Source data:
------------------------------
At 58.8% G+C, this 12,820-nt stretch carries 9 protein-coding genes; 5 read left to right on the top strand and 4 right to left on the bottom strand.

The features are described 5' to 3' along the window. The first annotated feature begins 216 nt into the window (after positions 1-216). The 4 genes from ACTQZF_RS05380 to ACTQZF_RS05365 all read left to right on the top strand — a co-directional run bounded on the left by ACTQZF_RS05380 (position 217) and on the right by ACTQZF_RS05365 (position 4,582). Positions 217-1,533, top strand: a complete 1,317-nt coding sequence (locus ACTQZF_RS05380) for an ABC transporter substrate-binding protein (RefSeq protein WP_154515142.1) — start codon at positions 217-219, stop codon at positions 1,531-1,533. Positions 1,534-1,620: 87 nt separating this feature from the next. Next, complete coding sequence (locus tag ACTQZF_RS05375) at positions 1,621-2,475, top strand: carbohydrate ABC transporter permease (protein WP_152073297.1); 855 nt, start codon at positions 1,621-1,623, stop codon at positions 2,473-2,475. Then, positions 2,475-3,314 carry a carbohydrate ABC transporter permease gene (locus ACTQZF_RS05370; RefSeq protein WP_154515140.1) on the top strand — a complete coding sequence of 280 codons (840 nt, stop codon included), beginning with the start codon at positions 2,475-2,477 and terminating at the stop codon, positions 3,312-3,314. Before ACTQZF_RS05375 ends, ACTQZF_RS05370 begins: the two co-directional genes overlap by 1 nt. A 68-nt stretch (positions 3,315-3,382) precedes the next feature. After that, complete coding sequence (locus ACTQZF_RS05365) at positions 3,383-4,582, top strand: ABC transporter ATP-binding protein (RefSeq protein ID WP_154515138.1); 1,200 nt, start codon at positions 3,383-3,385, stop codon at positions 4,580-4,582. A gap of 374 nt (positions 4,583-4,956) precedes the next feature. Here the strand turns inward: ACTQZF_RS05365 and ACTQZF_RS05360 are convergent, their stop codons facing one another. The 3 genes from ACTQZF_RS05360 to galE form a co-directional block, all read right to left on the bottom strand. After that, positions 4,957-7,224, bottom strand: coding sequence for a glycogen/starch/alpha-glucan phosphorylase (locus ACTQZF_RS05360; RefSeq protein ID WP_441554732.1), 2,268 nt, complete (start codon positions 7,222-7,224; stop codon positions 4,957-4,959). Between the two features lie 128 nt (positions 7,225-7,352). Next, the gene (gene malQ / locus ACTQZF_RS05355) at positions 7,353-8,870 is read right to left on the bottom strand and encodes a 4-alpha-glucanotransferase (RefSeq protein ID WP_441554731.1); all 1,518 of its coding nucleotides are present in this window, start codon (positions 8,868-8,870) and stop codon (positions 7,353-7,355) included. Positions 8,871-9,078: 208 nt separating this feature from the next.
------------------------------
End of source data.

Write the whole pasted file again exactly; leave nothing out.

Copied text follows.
At 58.8% G+C, this 12,820-nt stretch carries 9 protein-coding genes; 5 read left to right on the top strand and 4 right to left on the bottom strand.

The features are described 5' to 3' along the window. The first annotated feature begins 216 nt into the window (after positions 1-216). The 4 genes from ACTQZF_RS05380 to ACTQZF_RS05365 all read left to right on the top strand — a co-directional run bounded on the left by ACTQZF_RS05380 (position 217) and on the right by ACTQZF_RS05365 (position 4,582). Positions 217-1,533, top strand: a complete 1,317-nt coding sequence (locus ACTQZF_RS05380) for an ABC transporter substrate-binding protein (RefSeq protein WP_154515142.1) — start codon at positions 217-219, stop codon at positions 1,531-1,533. Positions 1,534-1,620: 87 nt separating this feature from the next. Next, complete coding sequence (locus tag ACTQZF_RS05375) at positions 1,621-2,475, top strand: carbohydrate ABC transporter permease (protein WP_152073297.1); 855 nt, start codon at positions 1,621-1,623, stop codon at positions 2,473-2,475. Then, positions 2,475-3,314 carry a carbohydrate ABC transporter permease gene (locus ACTQZF_RS05370; RefSeq protein WP_154515140.1) on the top strand — a complete coding sequence of 280 codons (840 nt, stop codon included), beginning with the start codon at positions 2,475-2,477 and terminating at the stop codon, positions 3,312-3,314. Before ACTQZF_RS05375 ends, ACTQZF_RS05370 begins: the two co-directional genes overlap by 1 nt. A 68-nt stretch (positions 3,315-3,382) precedes the next feature. After that, complete coding sequence (locus ACTQZF_RS05365) at positions 3,383-4,582, top strand: ABC transporter ATP-binding protein (RefSeq protein ID WP_154515138.1); 1,200 nt, start codon at positions 3,383-3,385, stop codon at positions 4,580-4,582. A gap of 374 nt (positions 4,583-4,956) precedes the next feature. Here the strand turns inward: ACTQZF_RS05365 and ACTQZF_RS05360 are convergent, their stop codons facing one another. The 3 genes from ACTQZF_RS05360 to galE form a co-directional block, all read right to left on the bottom strand. After that, positions 4,957-7,224, bottom strand: coding sequence for a glycogen/starch/alpha-glucan phosphorylase (locus ACTQZF_RS05360; RefSeq protein ID WP_441554732.1), 2,268 nt, complete (start codon positions 7,222-7,224; stop codon positions 4,957-4,959). Between the two features lie 128 nt (positions 7,225-7,352). Next, the gene (gene malQ / locus ACTQZF_RS05355) at positions 7,353-8,870 is read right to left on the bottom strand and encodes a 4-alpha-glucanotransferase (RefSeq protein ID WP_441554731.1); all 1,518 of its coding nucleotides are present in this window, start codon (positions 8,868-8,870) and stop codon (positions 7,353-7,355) included. Positions 8,871-9,078: 208 nt separating this feature from the next.